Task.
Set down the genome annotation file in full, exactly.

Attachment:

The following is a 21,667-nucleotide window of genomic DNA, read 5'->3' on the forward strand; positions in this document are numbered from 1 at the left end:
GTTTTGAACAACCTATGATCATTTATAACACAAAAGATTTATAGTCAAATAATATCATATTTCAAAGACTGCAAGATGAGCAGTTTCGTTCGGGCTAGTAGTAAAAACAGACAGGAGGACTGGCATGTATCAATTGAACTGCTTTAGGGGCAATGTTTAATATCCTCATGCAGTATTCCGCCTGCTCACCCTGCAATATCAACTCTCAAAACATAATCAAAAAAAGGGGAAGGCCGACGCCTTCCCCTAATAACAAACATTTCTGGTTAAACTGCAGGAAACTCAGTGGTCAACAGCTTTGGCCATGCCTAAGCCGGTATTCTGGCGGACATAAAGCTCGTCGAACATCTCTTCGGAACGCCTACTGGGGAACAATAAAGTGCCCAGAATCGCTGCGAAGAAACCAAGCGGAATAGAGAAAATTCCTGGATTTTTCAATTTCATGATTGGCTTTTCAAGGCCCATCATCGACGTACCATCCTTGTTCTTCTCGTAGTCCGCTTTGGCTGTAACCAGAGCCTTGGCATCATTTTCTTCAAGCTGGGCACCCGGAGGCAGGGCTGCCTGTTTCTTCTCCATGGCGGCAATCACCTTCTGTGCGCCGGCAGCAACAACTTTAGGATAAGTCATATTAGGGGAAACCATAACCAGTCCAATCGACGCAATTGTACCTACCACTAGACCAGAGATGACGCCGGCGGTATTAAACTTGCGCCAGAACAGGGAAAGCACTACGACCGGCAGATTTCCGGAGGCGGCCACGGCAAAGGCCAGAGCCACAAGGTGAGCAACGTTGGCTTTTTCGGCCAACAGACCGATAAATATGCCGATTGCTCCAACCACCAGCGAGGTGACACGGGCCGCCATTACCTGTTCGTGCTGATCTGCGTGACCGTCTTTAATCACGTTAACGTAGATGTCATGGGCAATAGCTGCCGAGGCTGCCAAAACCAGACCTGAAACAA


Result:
The following is a 21,667-nucleotide window of genomic DNA, read 5'->3' on the forward strand; positions in this document are numbered from 1 at the left end:
GTTTTGAACAACCTATGATCATTTATAACACAAAAGATTTATAGTCAAATAATATCATATTTCAAAGACTGCAAGATGAGCAGTTTCGTTCGGGCTAGTAGTAAAAACAGACAGGAGGACTGGCATGTATCAATTGAACTGCTTTAGGGGCAATGTTTAATATCCTCATGCAGTATTCCGCCTGCTCACCCTGCAATATCAACTCTCAAAACATAATCAAAAAAAGGGGAAGGCCGACGCCTTCCCCTAATAACAAACATTTCTGGTTAAACTGCAGGAAACTCAGTGGTCAACAGCTTTGGCCATGCCTAAGCCGGTATTCTGGCGGACATAAAGCTCGTCGAACATCTCTTCGGAACGCCTACTGGGGAACAATAAAGTGCCCAGAATCGCTGCGAAGAAACCAAGCGGAATAGAGAAAATTCCTGGATTTTTCAATTTCATGATTGGCTTTTCAAGGCCCATCATCGACGTACCATCCTTGTTCTTCTCGTAGTCCGCTTTGGCTGTAACCAGAGCCTTGGCATCATTTTCTTCAAGCTGGGCACCCGGAGGCAGGGCTGCCTGTTTCTTCTCCATGGCGGCAATCACCTTCTGTGCGCCGGCAGCAACAACTTTAGGATAAGTCATATTAGGGGAAACCATAACCAGTCCAATCGACGCAATTGTACCTACCACTAGACCAGAGATGACGCCGGCGGTATTAAACTTGCGCCAGAACAGGGAAAGCACTACGACCGGCAGATTTCCGGAGGCGGCCACGGCAAAGGCCAGAGCCACAAGGTGAGCAACGTTGGCTTTTTCGGCCAACAGACCGATAAATATGCCGATTGCTCCAACCACCAGCGAGGTGACACGGGCCGCCATTACCTGTTCGTGCTGATCTGCGTGACCGTCTTTAATCACGTTAACGTAGATGTCATGGGCAATAGCTGCCGAGGCTGCCAAAACCAGACCTGAAACAA